If you audited a public company, and "editorialized" your findings a bit,
rather than simply stating the facts, I'm not surprised that they have
asked you to "tone it down."
I would not agree to omit any findings, but if you have stirred a bit of
opinion into the report " ... major security flaw ..., ... gaping holes
..., etc.", they may want you to re-state your findings in a more neutral
and factual manner.
Simply stating the type of vulnerability, what is put at risk, where found,
and the recommmended course(s) of action to correct are the best wy to
handle something like this.
Don't forget that you are probably putting the local sys admin over a
barrel as well; if this company is like most, they probably do not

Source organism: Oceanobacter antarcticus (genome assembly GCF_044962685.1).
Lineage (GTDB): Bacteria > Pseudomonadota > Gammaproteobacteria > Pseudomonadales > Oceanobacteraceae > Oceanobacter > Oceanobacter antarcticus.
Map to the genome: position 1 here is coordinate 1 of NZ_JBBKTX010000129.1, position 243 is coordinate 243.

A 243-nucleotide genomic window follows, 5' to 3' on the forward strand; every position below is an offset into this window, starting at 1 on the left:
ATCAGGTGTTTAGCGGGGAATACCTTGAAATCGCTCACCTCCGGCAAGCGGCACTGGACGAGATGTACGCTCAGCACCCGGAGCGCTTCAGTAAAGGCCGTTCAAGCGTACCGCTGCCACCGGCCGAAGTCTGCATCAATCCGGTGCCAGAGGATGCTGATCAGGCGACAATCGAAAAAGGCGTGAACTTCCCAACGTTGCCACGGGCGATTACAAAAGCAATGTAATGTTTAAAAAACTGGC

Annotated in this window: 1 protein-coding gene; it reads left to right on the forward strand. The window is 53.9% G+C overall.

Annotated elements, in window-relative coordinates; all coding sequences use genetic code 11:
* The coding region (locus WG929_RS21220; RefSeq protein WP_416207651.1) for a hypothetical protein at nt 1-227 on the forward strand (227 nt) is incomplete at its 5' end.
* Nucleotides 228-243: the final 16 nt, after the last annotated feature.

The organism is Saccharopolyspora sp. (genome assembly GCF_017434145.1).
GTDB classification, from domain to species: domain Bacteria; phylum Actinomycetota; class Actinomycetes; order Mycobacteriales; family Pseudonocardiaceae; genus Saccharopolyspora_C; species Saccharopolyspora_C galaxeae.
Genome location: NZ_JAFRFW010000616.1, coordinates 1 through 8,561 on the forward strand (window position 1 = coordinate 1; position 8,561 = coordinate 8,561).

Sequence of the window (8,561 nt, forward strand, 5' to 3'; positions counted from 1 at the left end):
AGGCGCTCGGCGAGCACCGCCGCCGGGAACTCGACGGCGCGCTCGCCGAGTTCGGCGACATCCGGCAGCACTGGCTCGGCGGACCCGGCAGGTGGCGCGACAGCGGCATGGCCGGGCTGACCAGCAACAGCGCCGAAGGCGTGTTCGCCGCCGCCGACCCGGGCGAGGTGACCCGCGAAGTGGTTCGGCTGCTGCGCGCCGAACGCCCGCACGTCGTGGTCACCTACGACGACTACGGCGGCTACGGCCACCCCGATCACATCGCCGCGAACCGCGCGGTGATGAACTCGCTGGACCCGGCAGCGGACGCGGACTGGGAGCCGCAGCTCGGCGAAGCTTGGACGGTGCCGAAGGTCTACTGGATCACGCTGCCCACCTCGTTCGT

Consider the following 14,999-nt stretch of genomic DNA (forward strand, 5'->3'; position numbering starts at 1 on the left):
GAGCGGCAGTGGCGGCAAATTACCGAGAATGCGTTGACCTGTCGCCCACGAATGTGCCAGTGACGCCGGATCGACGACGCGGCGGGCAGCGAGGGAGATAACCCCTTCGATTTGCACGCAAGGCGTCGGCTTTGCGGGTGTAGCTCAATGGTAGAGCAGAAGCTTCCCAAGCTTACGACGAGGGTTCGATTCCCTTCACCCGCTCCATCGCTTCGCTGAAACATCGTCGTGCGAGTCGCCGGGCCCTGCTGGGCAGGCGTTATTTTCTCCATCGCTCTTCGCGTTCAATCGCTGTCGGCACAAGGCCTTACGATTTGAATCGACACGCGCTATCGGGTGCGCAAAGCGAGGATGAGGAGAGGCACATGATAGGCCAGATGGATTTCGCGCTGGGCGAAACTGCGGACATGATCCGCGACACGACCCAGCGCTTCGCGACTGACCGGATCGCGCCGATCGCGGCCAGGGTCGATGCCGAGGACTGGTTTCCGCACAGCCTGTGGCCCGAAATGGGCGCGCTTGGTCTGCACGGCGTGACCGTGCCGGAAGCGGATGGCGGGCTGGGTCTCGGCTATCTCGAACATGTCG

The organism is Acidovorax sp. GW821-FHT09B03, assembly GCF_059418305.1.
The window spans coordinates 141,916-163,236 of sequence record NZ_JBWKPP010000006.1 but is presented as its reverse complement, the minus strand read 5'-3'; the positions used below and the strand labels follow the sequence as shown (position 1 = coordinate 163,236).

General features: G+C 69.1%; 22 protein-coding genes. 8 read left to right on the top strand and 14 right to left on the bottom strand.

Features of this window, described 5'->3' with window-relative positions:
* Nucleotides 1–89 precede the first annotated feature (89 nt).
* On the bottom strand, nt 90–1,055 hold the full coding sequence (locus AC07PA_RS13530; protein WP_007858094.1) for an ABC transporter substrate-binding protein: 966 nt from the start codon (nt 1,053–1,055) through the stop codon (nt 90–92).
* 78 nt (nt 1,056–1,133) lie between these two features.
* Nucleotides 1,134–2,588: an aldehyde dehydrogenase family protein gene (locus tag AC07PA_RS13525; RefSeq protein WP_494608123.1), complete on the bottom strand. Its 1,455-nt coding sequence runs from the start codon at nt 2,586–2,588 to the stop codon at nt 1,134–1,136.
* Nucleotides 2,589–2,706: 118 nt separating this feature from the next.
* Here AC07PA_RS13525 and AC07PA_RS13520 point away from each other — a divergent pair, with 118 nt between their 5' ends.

dedicate sufficient man-power to the security side of their business, and
the sysadmins are stuck trying to do the double duties of service
providor and security expert.
If you have been hired as an outside security consultant, you are there
On Thu, 19 Feb 1998, Greg Collins wrote:
> We recently completed an audit for a financial institution. After we turned
> in our report we received word that the V.P. who commissioned the audit
> would like us to "tone down" the report. He apparently thinks that the audit
> was too harsh. I obviously have an opinion on this, but I would like to hear
> your thoughts on the subject.
> BTW, we found some very serious problems. Such as a UNIX machine accessible
> from the Internet...NO FIREWALL or anything to stop an intrusion. Yes, it
> was running a version of sendmail with known problems!
> Greg Collins
> Data Quest Information Systems
> gcollins @
> "I have but one thing which cannot be taken from me, and that is my
> integrity. It I must give up of my own will."